3 1m Anodized Aluminum Round Tube - 8mm 1,65€
1 General Purpose Power Brick 12V 220W 8,60€
1 Glue Liquid Cartridge Dispenser Syringe Barrel (100cc, 200cc, 300cc) 33,76€
1 Glue Liquid Cartridge Dispenser Syringe Barrel (500cc) 43,41€
1 1/4” Male Thread 6mm Push In Joint Pneumatic Connector Quick Fittings 0,52€
1 Ball Valve 1/4 bsp Male Female Air Compressor to hose 3,50€
1 Adjustable Pressure Gauge Pneumatic Regulator 1/4” 12,00€

All the Parts You Need

I'll divide all the parts (the ones apart from the BOM), which need to be CNC milled, laser cutted and 3D printed. As I said before, all the original and useful files will be linked to Jonathan Keep's Wikifactory page.

First of all, this is a picture of all the pieces you need (for building the structure). By seeing this I hope everything becomes more understandable, since it's not easy at all to explain how to build a machine from scratch.

This is an image from Claudya's User Manual:

· CNC Milling

The pieces (by number) that I cut in the CNC Milling machine are these ones: nº 2 (base); nº 3, 4 & 5 (the pieces for holding the tubes); nº 18, 19 & 20 (pieces for the top assembly); nº 21, 22, 23 (top frame) and nº 70 (syringe holder).

Material: 15mm Plywood Board

Although I cut my pieces on this material and also on the CNC Milling machine, I highly recommend to try to cut everything on the laser (on a 15mm MDF if possible, due to the fact that everything would fit better).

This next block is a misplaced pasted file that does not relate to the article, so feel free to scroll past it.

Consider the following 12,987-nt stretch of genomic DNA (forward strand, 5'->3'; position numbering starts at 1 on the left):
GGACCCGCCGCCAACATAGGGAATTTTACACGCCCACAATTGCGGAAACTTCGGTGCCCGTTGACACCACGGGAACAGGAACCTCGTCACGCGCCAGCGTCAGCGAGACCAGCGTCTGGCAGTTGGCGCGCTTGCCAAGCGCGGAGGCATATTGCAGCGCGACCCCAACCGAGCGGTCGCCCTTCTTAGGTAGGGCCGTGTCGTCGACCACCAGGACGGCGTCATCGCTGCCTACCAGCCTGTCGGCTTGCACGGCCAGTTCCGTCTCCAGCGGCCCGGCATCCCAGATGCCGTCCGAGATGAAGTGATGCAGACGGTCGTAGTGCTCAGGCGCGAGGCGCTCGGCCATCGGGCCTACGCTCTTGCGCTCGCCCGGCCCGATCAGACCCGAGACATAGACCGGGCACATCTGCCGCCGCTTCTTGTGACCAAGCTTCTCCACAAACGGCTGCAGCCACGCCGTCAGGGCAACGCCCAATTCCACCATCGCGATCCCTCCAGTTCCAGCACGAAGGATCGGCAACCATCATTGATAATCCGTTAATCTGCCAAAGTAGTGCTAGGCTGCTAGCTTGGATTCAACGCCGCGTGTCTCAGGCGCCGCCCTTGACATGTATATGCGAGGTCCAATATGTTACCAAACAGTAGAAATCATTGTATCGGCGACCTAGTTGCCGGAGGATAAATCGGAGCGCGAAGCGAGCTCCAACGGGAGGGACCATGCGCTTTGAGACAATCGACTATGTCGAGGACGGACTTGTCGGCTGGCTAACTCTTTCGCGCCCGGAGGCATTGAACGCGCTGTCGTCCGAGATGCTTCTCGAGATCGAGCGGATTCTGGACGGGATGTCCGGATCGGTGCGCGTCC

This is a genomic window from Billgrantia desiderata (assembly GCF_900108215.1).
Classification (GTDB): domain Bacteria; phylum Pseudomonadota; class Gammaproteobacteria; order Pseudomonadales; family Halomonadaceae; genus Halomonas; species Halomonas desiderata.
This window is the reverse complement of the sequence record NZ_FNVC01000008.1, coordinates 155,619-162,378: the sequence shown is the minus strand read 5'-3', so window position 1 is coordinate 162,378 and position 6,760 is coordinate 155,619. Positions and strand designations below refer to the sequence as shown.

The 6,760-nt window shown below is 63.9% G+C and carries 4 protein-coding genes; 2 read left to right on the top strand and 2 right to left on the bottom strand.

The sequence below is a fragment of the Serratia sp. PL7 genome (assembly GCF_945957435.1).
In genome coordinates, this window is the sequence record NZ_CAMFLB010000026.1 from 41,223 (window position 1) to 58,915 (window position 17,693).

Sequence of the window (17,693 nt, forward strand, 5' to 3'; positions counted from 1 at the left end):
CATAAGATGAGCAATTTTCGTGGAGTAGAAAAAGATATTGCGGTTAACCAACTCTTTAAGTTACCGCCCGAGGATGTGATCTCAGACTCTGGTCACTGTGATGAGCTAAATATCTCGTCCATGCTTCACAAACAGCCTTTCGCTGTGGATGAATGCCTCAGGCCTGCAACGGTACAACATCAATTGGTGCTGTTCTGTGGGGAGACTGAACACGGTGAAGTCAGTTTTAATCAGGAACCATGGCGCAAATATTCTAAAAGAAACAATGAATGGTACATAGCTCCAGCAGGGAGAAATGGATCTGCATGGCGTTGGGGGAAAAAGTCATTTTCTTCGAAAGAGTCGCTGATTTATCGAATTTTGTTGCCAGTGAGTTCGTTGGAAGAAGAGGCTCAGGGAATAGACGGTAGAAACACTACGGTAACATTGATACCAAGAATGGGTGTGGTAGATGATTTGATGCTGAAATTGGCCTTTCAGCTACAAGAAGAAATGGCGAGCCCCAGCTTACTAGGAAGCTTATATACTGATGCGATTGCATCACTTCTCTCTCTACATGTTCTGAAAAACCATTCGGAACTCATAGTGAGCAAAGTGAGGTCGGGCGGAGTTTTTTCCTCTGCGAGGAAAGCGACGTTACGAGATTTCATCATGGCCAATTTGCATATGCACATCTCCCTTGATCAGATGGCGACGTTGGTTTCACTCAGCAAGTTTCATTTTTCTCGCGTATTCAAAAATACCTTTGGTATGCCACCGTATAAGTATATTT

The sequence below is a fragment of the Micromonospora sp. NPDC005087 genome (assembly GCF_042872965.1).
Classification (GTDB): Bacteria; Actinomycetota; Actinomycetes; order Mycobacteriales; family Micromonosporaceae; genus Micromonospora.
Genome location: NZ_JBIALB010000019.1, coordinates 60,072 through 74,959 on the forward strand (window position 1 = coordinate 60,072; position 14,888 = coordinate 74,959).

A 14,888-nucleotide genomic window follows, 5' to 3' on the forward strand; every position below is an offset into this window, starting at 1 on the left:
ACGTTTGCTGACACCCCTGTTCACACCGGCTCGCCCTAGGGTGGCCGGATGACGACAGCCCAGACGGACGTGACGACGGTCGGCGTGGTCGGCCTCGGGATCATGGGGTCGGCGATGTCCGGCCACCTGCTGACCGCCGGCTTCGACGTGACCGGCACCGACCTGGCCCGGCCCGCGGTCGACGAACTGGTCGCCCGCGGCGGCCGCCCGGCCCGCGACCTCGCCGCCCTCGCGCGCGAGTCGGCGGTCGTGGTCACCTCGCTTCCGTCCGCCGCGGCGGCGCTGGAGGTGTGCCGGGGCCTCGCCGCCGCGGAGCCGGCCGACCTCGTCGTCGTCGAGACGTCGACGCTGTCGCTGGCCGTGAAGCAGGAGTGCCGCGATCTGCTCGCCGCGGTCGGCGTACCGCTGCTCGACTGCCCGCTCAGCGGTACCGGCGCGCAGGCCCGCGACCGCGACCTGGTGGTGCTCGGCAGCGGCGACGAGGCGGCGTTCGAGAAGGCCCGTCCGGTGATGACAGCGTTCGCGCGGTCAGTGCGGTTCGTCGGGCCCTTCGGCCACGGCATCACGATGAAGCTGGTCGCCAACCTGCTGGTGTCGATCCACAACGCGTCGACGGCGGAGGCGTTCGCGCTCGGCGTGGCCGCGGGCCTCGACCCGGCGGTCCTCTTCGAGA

· Laser Cutting

The pieces (by number) that I have laser cutted are these ones: nº1 & 24 (base and top reinforcements) ; nº 46, 47, 48, 49, 50 & 51; nº 71, 72, 73 & 74 (templates for syringes).

These are the parametters for each material:

Material: 3mm MDF - Speed/25 - Min. Power/70 - Max. Power/74

Material: 5mm Methacrylate - Speed/15 - Min. Power/70 - Max. Power/74

· 3D Printing

The pieces (by number) that I 3D printed are these ones: nº25, 26 & 27: (pieces for holding the arms); nº 40, 41 & 42 & nº 37, 38 & 39: (pieces for holding the belts); nº 43, 44, 45: (bearings).

Building Claudya

This is the video were Jonathan Keep shows how to build the machine:

I find Jonathan Keep's video so understandable and it really helped me. Anyway, I thought that for some people a Step by Step illustrated guide would be useful so I created a User Manual for Claudya which you can find at the bottom of this page.

These is the Step by Step building process I illustrated for the User Manual:

These are some photos of the building process:


Now, it would be the time of working on the electronics but I didn't have enough time to put everything together on my machine so in case anyone wanted to do so, Jonathan Keep explains it really well in his page, also in the video where he builds the machine.

This is the page for the Firmware you need to use for the Arduino.

Air Compressor

This is how the connection with the air compressor goes:

Some Changes on the Design

While building the machine, I came through some difficulties in some cases, and I realized that the creation or an adaptation of some of the pieces was needed for going on with the machine building. These are the 4 changes I applied to Claudya: